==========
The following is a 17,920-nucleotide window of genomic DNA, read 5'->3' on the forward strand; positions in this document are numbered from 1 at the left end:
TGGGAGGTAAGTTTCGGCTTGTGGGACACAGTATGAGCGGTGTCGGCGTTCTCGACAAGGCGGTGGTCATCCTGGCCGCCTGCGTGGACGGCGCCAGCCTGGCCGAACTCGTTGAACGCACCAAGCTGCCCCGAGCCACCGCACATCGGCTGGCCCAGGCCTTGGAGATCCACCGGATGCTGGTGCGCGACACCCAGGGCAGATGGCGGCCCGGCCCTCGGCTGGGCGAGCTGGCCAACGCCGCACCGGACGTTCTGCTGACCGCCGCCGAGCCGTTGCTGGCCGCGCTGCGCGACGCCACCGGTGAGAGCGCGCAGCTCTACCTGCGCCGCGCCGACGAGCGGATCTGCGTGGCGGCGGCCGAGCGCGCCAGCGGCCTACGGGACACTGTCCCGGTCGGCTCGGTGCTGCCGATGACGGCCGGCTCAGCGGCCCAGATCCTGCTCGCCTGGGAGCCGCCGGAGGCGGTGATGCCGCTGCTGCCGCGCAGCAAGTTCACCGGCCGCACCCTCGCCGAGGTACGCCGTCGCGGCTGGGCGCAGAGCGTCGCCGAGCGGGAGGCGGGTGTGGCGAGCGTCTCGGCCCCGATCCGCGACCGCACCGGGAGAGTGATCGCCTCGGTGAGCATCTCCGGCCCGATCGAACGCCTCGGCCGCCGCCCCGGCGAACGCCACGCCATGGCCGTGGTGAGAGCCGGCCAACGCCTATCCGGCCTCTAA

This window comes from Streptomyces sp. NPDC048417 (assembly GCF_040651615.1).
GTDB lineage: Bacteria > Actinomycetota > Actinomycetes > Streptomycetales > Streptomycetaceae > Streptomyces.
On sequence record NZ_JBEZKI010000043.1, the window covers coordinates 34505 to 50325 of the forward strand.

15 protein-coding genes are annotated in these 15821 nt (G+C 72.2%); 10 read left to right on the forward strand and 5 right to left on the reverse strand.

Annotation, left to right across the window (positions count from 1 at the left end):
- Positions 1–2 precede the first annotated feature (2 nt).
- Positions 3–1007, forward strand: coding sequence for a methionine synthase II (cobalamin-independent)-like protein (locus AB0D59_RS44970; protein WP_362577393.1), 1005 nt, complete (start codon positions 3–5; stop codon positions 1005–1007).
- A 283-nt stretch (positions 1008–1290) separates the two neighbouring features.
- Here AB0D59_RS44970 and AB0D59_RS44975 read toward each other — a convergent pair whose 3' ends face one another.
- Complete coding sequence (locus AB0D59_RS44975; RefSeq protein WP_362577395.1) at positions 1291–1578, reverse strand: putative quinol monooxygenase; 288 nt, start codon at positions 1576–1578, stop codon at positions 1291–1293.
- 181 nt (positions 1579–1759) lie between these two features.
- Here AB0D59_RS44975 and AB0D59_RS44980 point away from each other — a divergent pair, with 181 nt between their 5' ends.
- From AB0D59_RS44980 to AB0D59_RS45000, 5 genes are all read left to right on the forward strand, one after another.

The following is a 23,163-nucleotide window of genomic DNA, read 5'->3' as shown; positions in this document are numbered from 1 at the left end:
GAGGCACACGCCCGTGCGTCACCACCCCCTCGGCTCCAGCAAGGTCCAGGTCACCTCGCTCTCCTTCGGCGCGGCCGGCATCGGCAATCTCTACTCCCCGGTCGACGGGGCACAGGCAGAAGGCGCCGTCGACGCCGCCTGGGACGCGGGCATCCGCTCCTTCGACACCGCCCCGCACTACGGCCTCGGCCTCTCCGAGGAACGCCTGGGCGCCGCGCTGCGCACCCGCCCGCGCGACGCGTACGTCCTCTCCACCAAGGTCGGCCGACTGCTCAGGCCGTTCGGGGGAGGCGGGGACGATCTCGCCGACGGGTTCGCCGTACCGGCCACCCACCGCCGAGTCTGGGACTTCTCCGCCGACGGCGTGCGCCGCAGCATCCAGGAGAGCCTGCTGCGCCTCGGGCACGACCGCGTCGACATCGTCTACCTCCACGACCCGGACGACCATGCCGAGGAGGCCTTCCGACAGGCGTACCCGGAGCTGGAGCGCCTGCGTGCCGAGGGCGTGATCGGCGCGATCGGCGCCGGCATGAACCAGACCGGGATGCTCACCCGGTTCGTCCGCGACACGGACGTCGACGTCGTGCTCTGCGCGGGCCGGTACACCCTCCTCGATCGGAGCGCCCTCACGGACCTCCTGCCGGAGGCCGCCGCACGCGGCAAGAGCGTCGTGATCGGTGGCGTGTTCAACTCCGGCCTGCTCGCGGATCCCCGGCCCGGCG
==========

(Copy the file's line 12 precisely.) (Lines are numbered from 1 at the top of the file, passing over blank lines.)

- Complete coding sequence (locus AB0D59_RS44975; RefSeq protein WP_362577395.1) at positions 1291–1578, reverse strand: putative quinol monooxygenase; 288 nt, start codon at positions 1576–1578, stop codon at positions 1291–1293.